At 58 miles in length, the Knobstone Trail is Indiana’s longest and most rugged hiking trail. I covered a few of those miles last weekend while my wife and I were in the area visiting her family. Following the edge of the Knobstone Escarpment, the path winds up and down hundreds of feet over knobs and ravines. From the high points it offers some great views to the east:
The Knobstone Escarpment runs along the interface between the Norman Upland to the west and the Scottsburg Lowland to the east. The Borden Group rocks in this region were deposited in a vast river delta during the Mississippian subsystem of the Carboniferous Period, between about 359 and 323 million years ago. The highlands and the escarpment are composed of resistant siltstone sediments, while the lowlands have been completely eroded down to the softer and older shale beneath.
I started hiking at the Leota Trailhead amid the siltstone that caps the hills. I hadn’t gone far before I realized these rocks harbored a variety of fossils of the marine organisms that once lived here.
Once abundant in marine environments throughout the Paleozoic Era (541 to 252 million years ago), brachiopods were decimated in the Permian-Triassic Mass Extinction.
These animals still survive today, but in most parts of the world their niche has been filled by more competitive bivalve molluscs like clams, oysters, and mussels.
Brachiopods (sometimes commonly referred to as lamp shells) differ from bivalve molluscs in a number of ways. Perhaps the most obvious regards the symmetry of the valves, the hard shells that protect the soft inner organs. Both groups of animals have a pair of these structures. In brachiopods the valves are oriented dorsally and ventrally (up and down). In bivalves they are oriented left and right.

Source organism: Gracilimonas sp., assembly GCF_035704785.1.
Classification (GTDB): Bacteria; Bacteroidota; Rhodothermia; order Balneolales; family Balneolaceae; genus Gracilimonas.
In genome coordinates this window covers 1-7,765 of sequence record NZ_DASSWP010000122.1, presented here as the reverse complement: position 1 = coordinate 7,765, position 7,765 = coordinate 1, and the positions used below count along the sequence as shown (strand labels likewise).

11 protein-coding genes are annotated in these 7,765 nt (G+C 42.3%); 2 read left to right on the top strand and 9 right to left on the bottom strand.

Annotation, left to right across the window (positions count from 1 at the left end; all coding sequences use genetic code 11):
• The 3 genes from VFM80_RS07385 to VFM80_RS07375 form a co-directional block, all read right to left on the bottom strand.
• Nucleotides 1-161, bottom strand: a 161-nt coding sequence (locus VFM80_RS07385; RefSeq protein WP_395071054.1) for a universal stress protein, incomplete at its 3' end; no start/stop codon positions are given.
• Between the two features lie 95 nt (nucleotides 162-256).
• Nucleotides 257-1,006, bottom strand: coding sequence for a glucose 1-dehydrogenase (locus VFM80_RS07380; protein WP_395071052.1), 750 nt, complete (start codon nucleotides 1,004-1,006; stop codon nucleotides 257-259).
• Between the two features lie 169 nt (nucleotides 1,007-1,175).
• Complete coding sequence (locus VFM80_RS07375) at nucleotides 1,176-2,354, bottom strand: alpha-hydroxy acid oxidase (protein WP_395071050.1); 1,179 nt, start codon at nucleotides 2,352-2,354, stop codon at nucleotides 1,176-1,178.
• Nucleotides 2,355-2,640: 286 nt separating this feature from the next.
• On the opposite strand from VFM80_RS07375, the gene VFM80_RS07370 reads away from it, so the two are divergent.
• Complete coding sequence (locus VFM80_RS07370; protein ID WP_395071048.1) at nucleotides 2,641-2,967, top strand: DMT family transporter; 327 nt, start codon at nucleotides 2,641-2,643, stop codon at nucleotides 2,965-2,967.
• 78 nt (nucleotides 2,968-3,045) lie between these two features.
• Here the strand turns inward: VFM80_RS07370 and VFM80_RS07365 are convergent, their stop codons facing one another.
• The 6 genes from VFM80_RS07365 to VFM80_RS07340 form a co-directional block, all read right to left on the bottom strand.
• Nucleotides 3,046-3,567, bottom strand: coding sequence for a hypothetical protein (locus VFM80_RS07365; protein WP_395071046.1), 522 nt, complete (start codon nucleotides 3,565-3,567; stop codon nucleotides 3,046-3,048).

In spite of their morphological differences, the shells of both brachiopods and bivalve molluscs are composed largely of calcium minerals. As with other animals with shells or bones, these hard mineral structures are often well-preserved as fossils.
This fossil-rich siltstone also featured beds dotted with nodules of iron minerals:
Between the siltstone ridges numerous streams had eroded their way down to the soft shale below.
Early on streams would have eroded slowly through the resistant siltstone cap rock. Fractures and other weaknesses gave water and ice a chance to begin their slow but steady work. Once worn through the hard siltstone, erosion accelerated as water and ice encountered the soft shale below.
Deposited as marine mud long ago, these sediments were later buried, compacted and hardened into shale rock. The reintroduction of water again softened the shale, returning it to the mud-like state in which it originated. I picked up a few pieces and squished them in my hand.
In spite of the cold January temperatures, there were also some interesting organisms to be found. Most notable was the greenbrier (Smilax sp., Smilacaceae) that grew densely in many areas along the trail.
These leggy thicket-forming plants bore numerous stiff thorns that made hiking a bit prickly at times.
As with other greenbriers I’ve seen, these plants had retained green leaves well into the winter.
Various ferns were also still green:
The abundant dried-up leaves made it feel like hiking in autumn.
Lichens and fungi decorated some of the fallen logs:
I even found squirming cockroach nymphs (Blattodea) among some of the rocks:
I never would have guessed Indiana could harbor a beautiful, isolated and rugged trail of this caliber. Although I only spent a few hours here, one could easily spend several days backpacking the entire length of the trail. Back-country camping is permitting along the entire length, and it seems like it would make for a great time.